Like all Diaspora members, they have shared issues of health cost coverage, appropriate medical care, double taxation on pensions, obstacles in the importation of personal necessities. They face problems in re-adapting to their homelands and re-involvement in the social and economic life of the homeland. They provide an underutilized source of volunteers and require a pipeline to the authorities to address their unique problems.
Whether or not emigrant Dominican parents become involved in national groups overseas, as their offspring gain education, training and skills, it is critical that the emotional and historic ties to Dominica be nurtured and maintained. Otherwise, those links will be weakened and lost by the time that they enter the workforce, and a continuing resource is lost to Dominica. Other national Diasporas consciously nurture those national and cultural roots by regular visits to the homeland, extending in some cases to temporary schooling in the ancestral home. Such arrangements in the form of cultural exchanges are the stuff of which DAAS’s legitimacy is made!!
Finally, there are Diaspora members who exist entirely outside any organized grouping, who have personal and individual family links through occasional visits back and forth, who maintain associations on a limited social visit basis between family and friends and who, if and when they meet, do so on a small group social/recreational basis such as membership in clubs and on sports teams.
DAAS would do well under its mandates of education, promotion etc to aggressively seek to foster and organize in centres where the numbers and interests warrant, the formation of national organizations with self-serving traditional objectives and with a coordinated development interest in Dominica nurtured by DAAS. In these new areas, as well as in areas where such organizations already exist, DAAS could work with these groups to further their services to their membership, to expose them to new opportunities for education, health care, home ownership, planned retirement, legal protection and such, so as to improve their quality of life in the hostland along with benefits obtainable on return home.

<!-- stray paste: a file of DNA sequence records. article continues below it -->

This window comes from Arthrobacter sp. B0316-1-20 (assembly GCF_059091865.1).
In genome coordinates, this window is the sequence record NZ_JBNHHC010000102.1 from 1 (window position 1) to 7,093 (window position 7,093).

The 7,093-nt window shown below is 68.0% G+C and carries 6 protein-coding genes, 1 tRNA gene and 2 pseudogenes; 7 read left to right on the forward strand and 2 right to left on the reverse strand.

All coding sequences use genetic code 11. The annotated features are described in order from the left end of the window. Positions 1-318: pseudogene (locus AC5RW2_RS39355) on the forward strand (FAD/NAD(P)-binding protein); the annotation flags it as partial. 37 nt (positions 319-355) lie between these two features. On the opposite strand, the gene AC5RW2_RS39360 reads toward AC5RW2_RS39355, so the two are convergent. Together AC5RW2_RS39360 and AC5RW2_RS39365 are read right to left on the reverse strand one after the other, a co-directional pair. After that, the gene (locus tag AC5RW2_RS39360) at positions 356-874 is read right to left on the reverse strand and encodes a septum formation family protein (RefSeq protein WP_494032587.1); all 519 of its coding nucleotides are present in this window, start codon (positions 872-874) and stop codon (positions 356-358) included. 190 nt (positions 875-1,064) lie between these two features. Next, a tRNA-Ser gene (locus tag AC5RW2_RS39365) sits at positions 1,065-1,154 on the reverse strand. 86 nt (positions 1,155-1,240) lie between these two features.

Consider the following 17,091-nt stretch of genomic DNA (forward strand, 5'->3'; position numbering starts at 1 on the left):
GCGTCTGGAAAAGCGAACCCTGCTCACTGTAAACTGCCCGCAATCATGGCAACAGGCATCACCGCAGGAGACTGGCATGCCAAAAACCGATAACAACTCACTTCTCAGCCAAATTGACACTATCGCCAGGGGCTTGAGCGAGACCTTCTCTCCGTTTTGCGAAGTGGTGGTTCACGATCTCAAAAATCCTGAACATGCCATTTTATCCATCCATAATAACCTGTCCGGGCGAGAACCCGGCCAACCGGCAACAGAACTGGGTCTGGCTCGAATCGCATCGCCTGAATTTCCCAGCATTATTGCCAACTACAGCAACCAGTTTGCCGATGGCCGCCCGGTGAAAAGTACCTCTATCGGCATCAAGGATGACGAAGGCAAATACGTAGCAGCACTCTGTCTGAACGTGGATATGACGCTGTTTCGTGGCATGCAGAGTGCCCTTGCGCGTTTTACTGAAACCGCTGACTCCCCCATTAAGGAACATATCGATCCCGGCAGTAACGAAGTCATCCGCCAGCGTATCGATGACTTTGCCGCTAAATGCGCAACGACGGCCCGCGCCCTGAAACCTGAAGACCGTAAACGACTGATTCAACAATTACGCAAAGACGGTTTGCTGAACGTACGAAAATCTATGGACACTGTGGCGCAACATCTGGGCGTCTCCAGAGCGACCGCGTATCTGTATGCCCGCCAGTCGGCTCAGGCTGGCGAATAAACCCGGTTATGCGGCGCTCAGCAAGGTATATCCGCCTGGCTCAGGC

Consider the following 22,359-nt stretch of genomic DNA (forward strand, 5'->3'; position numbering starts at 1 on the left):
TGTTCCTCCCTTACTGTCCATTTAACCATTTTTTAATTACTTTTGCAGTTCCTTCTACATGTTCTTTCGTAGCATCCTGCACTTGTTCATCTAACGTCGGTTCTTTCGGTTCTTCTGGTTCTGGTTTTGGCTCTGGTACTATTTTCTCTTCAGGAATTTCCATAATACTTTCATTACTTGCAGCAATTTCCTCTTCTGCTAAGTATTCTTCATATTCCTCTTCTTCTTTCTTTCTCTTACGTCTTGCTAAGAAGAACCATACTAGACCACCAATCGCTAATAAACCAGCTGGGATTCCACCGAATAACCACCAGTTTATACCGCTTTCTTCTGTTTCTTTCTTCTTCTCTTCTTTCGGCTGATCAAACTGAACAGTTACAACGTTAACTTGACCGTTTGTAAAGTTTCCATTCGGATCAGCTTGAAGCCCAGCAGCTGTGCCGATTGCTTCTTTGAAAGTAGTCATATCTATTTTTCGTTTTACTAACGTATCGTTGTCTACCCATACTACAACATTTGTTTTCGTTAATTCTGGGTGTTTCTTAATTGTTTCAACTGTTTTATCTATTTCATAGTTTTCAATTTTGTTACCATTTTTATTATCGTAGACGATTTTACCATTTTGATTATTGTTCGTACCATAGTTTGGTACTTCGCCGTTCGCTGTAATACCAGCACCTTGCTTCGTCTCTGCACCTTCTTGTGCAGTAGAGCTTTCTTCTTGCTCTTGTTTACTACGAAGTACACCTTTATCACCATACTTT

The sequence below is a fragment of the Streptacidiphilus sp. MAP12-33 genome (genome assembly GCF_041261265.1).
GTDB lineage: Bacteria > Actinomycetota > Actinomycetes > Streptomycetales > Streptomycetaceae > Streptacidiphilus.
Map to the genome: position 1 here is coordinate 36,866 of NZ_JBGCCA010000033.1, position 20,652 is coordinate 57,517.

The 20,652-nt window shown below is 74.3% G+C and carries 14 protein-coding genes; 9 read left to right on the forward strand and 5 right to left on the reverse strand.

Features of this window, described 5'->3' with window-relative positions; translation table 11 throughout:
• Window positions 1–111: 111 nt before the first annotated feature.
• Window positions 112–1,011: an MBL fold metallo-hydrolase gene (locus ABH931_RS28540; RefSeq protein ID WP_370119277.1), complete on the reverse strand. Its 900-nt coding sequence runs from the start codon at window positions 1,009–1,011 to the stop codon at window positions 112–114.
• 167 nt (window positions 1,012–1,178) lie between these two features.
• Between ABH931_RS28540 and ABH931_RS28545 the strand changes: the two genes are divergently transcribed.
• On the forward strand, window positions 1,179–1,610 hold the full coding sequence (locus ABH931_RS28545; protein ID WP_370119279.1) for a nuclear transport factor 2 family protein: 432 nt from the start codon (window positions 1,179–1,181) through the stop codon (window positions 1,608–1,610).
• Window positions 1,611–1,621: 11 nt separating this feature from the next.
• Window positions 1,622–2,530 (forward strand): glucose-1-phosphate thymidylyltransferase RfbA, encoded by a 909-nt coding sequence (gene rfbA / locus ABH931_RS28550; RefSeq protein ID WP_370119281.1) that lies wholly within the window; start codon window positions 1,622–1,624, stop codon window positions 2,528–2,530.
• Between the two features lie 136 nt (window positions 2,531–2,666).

In order to accomplish much of the above objectives which will be contingent or personal knowledge and trusting relationships, continuing availability of DAAS members as resource persons. In order to make the case for benefits and opportunities which are specific to the country and even the city in which these groups are located, a strong case can be made for the re-formation of DAAS as an international organization with one or more local chapters in various countries.
The Bylaws of DAAS already provide for the establishment of Chapters within the organization (Article V11, Sections 1, X1V). National or area chapters (in addition to DAAS “International”) would serve the following purposes:
DAAS and Government.
Ideally, the objectives of DAAS are best realised as it attempts to work hand-in-hand with Government. Yet, despite several overtures, that cooperation has been slow in coming. While some suspicion, misapprehension and even opposition among timid bureaucrats might have been expected, general policy pronouncements have not yet been translated into directives, still less into active programs.
There is a limit to how many complaints and reminders one can make to an official before resentment sets in and an aversion develops to the complainer who rightly or wrongly is viewed as a nuisance or an obstructionist. In order to avoid such an eventuality in contacts between DAAS and Government (ministers as well as public servants), one might suggest a “modus operandi” such as:
In the event that the proposal such as that outlined above is not endorsed, DAAS should give consideration to an OPTION B that recognises difficulty in obtaining Government’s participation. In such a circumstance, one should strive for Government’s endorsement, if possible; but not necessarily Government’s endorsement, if unattainable.
Regardless of whether or not DAAS chooses to adopt the Preferred Option or Option “B”, it is critical that it addresses the following issues:
The exercise undertaken in the preparation of the Draft Diaspora policy paper including the completed questionnaires by nationals overseas in every walk of life gives great assurance that there still remains a strong bond of kinship and nostalgia with Dominicans at home. This is strengthened by an active interest and concern in contributing to the island’s progress. As individual expressions, such feelings, contributions and actions have reduced effectiveness and impact. DAAS could potentially co-ordinate these scattered elements into a focussed, planned and accountable program. But to do so, we must first set our house in order.
Together, if we aspire; together, we will achieve.
Chair, Diaspora Relations Committee.